Tuesday, 20 November 2007

Grammatical neutrality

I'm off on another grammar whinge (actually, only the second on this blog, but unlikely to be the last).

My favourite offender, Pet Supermarket, warns me about the perils of Christmas in the following terms:
Your cat is likely to hide if there are lots of people or noise around the house at Christmas. Give them time and encouragement and they will hopefully venture out and be included so they too can enjoy the Christmas festivities ... If your cat is nervous and hides away, make sure they either have access to the outside to toilet or the use of a clean litter tray.
Now who are "they" - all my clamourous but timid guests, queing nervously in the shadows outside the bathroom door? No, "they" are my cat - he, she or it. I know we aren't allowed to say "he" any more when we mean a person of unspecified sex (just try doing it when you write material for a training course or a company's business management system). But now, it seems, we aren't even allowed to refer to an animal of unspecifed sex as "it". We are, however, allowed risible constructions like those quoted, because it's quite alright to be grammatically incorrect.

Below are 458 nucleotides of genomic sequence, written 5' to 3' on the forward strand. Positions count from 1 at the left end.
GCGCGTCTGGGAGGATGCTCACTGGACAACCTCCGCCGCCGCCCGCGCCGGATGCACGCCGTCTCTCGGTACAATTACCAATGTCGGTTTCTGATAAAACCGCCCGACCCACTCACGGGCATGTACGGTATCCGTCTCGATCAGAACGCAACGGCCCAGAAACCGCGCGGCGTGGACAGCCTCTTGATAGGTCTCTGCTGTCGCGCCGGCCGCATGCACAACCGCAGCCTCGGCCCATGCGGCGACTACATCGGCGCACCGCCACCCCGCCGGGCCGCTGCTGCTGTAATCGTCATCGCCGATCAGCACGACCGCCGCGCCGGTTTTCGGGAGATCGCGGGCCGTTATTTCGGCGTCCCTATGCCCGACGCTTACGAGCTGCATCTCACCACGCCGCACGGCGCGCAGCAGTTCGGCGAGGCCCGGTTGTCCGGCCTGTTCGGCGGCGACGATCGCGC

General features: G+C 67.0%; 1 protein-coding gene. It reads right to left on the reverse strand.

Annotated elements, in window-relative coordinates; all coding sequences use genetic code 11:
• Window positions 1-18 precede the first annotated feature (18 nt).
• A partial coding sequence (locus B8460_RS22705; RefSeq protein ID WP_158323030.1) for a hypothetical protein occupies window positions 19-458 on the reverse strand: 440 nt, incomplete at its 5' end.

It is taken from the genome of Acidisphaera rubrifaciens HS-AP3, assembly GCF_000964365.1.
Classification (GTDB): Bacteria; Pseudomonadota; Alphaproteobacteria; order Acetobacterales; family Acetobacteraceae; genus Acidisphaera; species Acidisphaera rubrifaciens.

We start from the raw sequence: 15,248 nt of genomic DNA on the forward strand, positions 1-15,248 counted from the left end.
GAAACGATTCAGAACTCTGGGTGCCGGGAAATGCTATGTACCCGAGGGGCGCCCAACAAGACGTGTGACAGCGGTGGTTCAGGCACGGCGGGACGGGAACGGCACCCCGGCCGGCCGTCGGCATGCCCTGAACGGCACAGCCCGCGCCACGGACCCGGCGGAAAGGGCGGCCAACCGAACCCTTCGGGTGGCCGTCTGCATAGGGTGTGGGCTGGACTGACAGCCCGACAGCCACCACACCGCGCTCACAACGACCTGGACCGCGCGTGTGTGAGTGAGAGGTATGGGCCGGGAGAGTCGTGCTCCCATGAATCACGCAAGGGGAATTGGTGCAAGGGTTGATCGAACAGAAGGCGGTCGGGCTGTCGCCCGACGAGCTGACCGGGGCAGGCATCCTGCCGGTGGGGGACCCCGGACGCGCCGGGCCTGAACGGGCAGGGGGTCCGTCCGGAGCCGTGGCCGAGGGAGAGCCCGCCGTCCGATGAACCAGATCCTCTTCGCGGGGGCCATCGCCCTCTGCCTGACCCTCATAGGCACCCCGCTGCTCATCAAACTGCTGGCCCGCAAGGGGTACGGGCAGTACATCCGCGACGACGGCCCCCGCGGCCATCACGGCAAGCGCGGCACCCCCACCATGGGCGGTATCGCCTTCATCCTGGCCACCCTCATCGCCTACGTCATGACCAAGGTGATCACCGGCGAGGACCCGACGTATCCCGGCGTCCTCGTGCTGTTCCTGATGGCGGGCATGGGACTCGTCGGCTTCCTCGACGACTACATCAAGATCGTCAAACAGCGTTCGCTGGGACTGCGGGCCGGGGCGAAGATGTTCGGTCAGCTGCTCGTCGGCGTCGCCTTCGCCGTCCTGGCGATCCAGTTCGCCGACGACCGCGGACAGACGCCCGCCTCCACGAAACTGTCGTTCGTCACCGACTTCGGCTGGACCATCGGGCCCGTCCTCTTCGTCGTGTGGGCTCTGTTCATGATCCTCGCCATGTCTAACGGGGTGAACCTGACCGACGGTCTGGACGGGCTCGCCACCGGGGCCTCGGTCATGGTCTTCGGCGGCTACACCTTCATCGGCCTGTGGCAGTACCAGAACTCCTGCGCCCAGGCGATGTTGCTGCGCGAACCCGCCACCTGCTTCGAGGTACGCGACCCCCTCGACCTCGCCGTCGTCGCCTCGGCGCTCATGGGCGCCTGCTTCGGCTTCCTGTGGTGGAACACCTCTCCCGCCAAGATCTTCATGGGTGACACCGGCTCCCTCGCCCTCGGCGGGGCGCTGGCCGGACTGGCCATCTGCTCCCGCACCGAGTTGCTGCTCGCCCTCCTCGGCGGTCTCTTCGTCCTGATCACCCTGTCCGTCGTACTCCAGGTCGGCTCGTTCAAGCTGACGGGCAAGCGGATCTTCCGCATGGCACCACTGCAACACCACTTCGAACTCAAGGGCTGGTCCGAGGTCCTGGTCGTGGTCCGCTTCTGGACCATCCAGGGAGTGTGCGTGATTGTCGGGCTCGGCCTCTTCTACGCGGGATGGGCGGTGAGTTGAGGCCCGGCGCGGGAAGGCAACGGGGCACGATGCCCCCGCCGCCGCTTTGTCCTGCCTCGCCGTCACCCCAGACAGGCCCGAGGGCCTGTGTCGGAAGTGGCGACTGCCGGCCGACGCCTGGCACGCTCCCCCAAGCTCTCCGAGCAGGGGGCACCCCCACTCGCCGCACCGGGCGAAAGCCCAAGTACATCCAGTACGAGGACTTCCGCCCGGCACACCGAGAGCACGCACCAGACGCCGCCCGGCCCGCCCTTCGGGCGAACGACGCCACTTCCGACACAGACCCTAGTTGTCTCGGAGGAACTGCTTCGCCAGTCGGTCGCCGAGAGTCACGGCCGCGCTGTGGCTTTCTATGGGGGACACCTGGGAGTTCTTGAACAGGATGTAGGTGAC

1. Anonymous8:04 am

    "Alright" isn't a word.


  2. This comment has been removed by the author.

  3. Oh, all right then!

    Oxford Concise, 9th edtn.:
    "alright adj., adv., & int. disp. = all right (see ALL).
    Usage: although widely used, alright is still nonstandard and considered incorrect by many people."